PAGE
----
Archive for July, 2014

Finally

Posted: July 12, 2014 by mitchethekid in Current Events

http://www.msnbc.com/msnbc/sarah-palin-big-flame-out

Weekly B4V Sucks Thread

Posted: July 11, 2014 by Marner in Open Thread
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You guys pretty much wore the last one out, so here’s a fresh one for you.

Regardless of what the Teahadists say, the ACA is working and people are satisfied with what they’re getting; even Republicans:

Overall, 73 percent of people who bought health plans and 87 percent of those who signed up for Medicaid said they were somewhat or very satisfied with their new health insurance. Seventy-four percent of newly insured Republicans liked their plans. Even 77 percent of people who had insurance before — including members of the much-publicized group whose plans got canceled last year — were happy with their new coverage.

This is typical of the extremist Republicans. They will wail about how something is the end of the world as we know it, but when people start to actually feel the effects those people realize it’s not so bad. In most cases, it turns out pretty good. The good news for us is that there will be some of those Republicans who will wake up and realize they were being lied to by their Party leaders and reconsider if they really want to support those kinds of people in upcoming elections.

Joni Ernst won the Iowa Republican Senate nomination by appealing to the Teabaggers, but I guess she doesn’t have the courage of her convictions. She is obviously lying here, but was it in January when she was trying to win Republican-only votes, or is it now when she has to get votes from outside the rabid rightwing bubble?

January 2014: I do think that yes, he should face those repercussions, and whether that’s removal from office, whether that’s impeachment.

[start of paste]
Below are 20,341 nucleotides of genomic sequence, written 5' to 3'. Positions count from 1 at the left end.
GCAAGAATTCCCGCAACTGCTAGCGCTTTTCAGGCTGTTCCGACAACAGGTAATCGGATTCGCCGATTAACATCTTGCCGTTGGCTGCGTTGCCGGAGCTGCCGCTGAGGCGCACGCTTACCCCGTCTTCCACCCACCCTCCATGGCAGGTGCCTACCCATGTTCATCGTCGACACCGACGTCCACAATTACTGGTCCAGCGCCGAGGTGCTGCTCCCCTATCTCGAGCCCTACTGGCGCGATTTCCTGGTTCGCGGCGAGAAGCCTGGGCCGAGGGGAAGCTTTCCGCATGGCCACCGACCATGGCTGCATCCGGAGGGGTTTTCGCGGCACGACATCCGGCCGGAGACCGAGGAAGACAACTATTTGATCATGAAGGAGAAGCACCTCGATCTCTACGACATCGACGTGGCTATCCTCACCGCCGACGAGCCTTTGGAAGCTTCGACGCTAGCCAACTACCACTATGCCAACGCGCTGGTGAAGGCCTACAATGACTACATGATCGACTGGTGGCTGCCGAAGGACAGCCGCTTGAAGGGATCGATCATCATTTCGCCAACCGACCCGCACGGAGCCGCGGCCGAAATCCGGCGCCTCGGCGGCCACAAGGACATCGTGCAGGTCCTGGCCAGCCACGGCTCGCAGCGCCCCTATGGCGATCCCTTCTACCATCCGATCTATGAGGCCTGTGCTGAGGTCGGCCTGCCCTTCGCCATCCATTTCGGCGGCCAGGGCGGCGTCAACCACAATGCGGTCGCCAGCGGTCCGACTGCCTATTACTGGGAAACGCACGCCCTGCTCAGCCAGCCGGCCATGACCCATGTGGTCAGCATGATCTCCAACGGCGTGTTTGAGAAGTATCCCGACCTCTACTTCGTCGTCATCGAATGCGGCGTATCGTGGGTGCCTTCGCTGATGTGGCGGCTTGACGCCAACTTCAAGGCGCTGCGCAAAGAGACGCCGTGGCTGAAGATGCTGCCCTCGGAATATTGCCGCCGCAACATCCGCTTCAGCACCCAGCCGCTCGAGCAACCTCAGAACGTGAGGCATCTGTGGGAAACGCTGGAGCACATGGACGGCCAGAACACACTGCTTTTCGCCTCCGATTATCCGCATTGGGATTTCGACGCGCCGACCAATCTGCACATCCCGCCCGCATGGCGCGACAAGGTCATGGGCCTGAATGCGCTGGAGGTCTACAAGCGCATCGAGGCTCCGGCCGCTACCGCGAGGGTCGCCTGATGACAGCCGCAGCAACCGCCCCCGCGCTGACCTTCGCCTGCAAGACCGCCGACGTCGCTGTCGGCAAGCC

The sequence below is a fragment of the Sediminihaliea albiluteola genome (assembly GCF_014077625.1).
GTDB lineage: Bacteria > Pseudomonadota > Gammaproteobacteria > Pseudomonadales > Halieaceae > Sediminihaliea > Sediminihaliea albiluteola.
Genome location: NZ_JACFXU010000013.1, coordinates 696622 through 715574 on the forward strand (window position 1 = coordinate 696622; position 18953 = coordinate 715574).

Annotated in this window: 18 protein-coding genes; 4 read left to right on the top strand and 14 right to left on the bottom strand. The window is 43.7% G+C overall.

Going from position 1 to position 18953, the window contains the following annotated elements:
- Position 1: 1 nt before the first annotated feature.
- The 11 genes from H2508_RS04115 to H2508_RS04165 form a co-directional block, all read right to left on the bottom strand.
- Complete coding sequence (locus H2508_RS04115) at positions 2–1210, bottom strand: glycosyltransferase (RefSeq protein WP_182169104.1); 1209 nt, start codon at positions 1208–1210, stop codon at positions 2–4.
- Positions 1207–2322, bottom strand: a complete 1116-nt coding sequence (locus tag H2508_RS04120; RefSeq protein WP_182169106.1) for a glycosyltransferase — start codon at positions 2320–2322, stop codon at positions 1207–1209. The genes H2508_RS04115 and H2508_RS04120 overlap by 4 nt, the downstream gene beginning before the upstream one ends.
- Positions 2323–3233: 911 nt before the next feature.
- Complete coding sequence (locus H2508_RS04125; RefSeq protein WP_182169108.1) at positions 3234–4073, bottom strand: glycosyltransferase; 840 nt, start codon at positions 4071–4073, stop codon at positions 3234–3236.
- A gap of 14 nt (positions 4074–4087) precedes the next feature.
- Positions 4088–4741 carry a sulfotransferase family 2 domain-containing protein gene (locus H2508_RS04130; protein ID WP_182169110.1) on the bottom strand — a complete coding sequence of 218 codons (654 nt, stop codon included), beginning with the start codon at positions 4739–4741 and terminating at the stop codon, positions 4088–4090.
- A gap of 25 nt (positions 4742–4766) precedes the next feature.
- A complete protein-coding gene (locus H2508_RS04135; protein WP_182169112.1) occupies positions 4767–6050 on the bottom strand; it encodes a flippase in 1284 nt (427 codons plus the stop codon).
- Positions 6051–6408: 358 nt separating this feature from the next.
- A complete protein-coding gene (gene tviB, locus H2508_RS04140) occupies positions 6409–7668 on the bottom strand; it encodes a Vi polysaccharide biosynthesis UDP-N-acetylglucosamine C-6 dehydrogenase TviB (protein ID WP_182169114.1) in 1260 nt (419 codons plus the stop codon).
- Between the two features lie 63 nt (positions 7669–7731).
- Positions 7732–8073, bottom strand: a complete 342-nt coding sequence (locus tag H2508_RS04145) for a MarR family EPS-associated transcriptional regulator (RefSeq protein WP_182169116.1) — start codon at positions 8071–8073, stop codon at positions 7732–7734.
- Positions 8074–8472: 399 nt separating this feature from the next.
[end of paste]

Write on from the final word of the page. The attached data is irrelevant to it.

July 2014: To be clear, I have not seen any evidence that the president should be impeached.

 

January: He has become a dictator. He is running amok. He is not following our Constitution.

July: I obviously do not believe the president is a dictator, but his repeated use of unilateral action sure makes him look like one.

 

Iowa voters should be aware that if they vote for Ernst, they are getting someone who will tell one group one thing, then turn around and lie in their face when she gets caught.

Beyond words. Beyond a thousand words.

More evidence of the failure of trickle down economics, this time perpetrated by Kansas Governor Sam Brownback, who took only two years to bankrupt the State of Kansas.

From the Vox article:

The governor proposed to cut income taxes on the state’s highest earners from 6.45 percent to 4.9 percent, to simplify tax brackets, and to eliminate state income taxes on most small business income entirely. In a nod to fiscal responsibility, though, he proposed to end several tax deductions and exemptions, including the well-liked home mortgage interest deduction. This would help pay for the cuts.

Yet as the bill went through the state Senate, these deductions proved too popular, and legislators voted to keep them all. The bill’s estimated price tag rose from about $105 million to $800 million, but Brownback kept supporting it anyway. “I’m gonna sign this bill, I’m excited about the prospects for it, and I’m very thankful for how God has blessed our state,” he said.